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Biology Research

Current Department Faculty Research

Dr. Court Campany

Dr. Campany is a plant physiological ecologist and with broad interests in the interactions between physiology, environment and plant growth. Dr. Campany has 3 research themes available for students to explore:

  1. Investigating the functional traits that allow early lineage plants (ferns and lycophytes) to co-exist and thrive in an angiosperm world
  2. To explore the adaptive physiological capacity of native tree seedlings to current and future global change factors.
  3. Unpacking the functional traits and understanding the physiological behavior of both planted and wild plants in the new urban ecosystem.

Dr. Ruth Conley

Dr. Conley’s research focuses on the brain and behavior, with an emphasis on sensory systems.

Dr. Sher Hendrickson

Dr. Hendrickson is a molecular biologist with a strong interest in adaptive selection. She has explored a number of different fields including genomics, population genetics, taxonomy, conservation biology in mammalian and avian species (Andean condors, feral Andean horses, felids), and statistics and genetic epidemiology in human AIDS cohorts while at the National Institutes of Health [2003-2012].  Dr. Hendrickson’s current work involves the genomics of high altitude selection in the Andes.  Additionally  she is collaborating with several groups on genetic associations to disease in non-human models.

Dr. Laura Robertson

Dr. Robertson is a molecular biologist and geneticist who has done extensive research in fungi, fish, amphibians, and other aquatic organisms.  Dr. Robertson has developed molecular techniques to investigate the effects of contaminants on the immune systems and reproduction of aquatic organisms.  Her current projects include investigation of human impacts on soil microbial communities and molecular and microscopic characterization of fungi.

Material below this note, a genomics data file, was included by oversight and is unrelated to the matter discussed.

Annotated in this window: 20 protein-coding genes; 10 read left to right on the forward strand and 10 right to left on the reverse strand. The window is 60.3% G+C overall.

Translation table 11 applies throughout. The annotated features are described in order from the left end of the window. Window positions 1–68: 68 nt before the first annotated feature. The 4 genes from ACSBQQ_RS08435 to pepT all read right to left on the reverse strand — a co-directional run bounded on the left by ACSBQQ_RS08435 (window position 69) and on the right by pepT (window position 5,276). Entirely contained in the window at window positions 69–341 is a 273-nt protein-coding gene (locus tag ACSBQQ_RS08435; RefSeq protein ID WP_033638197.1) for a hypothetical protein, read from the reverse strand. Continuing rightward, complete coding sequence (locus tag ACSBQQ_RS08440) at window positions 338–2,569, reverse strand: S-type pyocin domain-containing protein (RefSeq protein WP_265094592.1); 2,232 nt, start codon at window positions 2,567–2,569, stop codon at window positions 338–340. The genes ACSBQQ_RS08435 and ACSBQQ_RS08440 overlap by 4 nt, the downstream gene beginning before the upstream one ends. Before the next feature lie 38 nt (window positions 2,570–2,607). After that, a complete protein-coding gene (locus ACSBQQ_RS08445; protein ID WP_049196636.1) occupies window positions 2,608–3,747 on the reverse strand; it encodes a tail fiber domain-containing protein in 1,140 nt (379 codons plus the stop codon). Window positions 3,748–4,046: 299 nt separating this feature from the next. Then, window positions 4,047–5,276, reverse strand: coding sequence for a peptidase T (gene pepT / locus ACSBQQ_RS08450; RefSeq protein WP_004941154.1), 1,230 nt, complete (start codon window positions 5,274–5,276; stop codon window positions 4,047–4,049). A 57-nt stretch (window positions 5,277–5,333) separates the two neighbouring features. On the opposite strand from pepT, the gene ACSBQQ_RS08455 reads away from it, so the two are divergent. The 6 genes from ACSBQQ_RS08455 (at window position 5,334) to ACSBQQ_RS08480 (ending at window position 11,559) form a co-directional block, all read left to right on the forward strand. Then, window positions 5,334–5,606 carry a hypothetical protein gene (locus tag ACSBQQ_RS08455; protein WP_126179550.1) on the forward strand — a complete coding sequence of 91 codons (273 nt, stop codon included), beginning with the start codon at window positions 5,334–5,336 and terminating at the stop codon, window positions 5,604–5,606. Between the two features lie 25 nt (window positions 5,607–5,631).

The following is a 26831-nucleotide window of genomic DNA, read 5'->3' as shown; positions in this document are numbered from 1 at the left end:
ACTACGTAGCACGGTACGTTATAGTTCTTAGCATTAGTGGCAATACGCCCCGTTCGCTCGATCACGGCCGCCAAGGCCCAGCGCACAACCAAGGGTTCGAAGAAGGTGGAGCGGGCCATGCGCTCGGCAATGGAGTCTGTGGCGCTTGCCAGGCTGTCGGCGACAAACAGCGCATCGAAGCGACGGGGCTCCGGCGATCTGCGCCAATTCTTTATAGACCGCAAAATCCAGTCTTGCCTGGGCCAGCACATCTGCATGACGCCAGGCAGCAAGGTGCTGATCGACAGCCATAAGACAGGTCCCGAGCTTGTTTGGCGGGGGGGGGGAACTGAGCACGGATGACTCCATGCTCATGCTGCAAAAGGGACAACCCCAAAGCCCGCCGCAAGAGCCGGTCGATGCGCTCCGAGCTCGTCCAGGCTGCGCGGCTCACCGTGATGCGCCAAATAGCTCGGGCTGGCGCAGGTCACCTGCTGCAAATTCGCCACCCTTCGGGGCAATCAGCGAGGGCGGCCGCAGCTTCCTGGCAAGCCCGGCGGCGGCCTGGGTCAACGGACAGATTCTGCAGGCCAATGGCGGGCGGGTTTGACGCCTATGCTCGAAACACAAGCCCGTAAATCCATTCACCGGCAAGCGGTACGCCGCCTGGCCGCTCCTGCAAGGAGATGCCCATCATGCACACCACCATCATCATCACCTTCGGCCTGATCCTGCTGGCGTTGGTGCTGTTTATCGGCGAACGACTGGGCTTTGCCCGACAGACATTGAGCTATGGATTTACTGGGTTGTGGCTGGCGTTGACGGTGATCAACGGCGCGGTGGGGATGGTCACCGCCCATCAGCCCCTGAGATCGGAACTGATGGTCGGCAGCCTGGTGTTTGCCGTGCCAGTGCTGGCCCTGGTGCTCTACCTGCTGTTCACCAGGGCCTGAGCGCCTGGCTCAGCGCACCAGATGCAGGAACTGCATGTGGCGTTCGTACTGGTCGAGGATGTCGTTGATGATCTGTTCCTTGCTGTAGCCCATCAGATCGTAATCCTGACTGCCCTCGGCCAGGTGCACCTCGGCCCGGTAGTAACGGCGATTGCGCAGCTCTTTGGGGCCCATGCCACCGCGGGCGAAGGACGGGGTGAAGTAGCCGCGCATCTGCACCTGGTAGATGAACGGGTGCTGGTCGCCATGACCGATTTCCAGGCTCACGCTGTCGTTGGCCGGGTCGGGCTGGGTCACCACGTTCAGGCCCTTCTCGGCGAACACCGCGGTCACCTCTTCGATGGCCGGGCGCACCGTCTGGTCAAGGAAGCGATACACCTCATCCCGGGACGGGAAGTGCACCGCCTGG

Dr. Conor Sipe

Dr. Sipe is a cellular and developmental biologist with experience working in both vertebrate and invertebrate model organisms.  He currently uses the fruit fly, Drosophila, to study the regulation of cell proliferation in two populations of neural stem cells that give rise to the adult brain.  His current projects seek to elucidate how cell-intrinsic genetic mechanisms couple stem cell proliferation with dietary nutrient availability.

Dr. John Steffen

Dr. Steffen is a herpetologist and integrative biologist with interests in ecology, animal behavior and physiology. With the help of undergraduate students, he uses field and lab techniques to answer questions about how and why carotenoids are used to color patches in reptiles. His current research examines the physiology and function of carotenoid-based color stripes in Testudinid turtles.

Dr. David Wing

A number of genetic and molecular biology projects are being done in Dr. Wing’s laboratory.  Students are characterizing a mutant fruit fly (Drosophila melanogaster) that has long narrow misshapen wings.  By crossing the mutant to normal flies and vestigial wing flies, students found the mutant allele to be recessive to the wild-type allele, but dominant over the vestigial wing allele.  Other students now seek to discover how the mutant allele influences wing formation and possibly fly behavior.  Still others are working to isolate the allele and sequence it.

Current Department Emeritus Faculty Research

Dr. John Landolt

Dr. Landolt is interested in the biology of slime molds, most particularly cellular slime molds or dictyostelids. He has a continuing project to discover the variety, the distribution and occurrence of cellular slime molds world-wide. To this end, he has made collections of dictyostelids from many parts of the United States, including Alaska, Hawaii, and Puerto Rico as well as Canada, the Bahamas, Mexico, Nicaragua, Costa Rica, Peru, Brazil, Guinea and Ecuador in the new world and from the Russian Far East, Thailand, Guam, Tahiti, New Zealand and Macquarie Island in Asia and the Pacific. He endeavors to understand more about the natural history and ecology of slime molds. An excellent guide to the dictyostelid slime molds of the Eastern U.S. can be found at: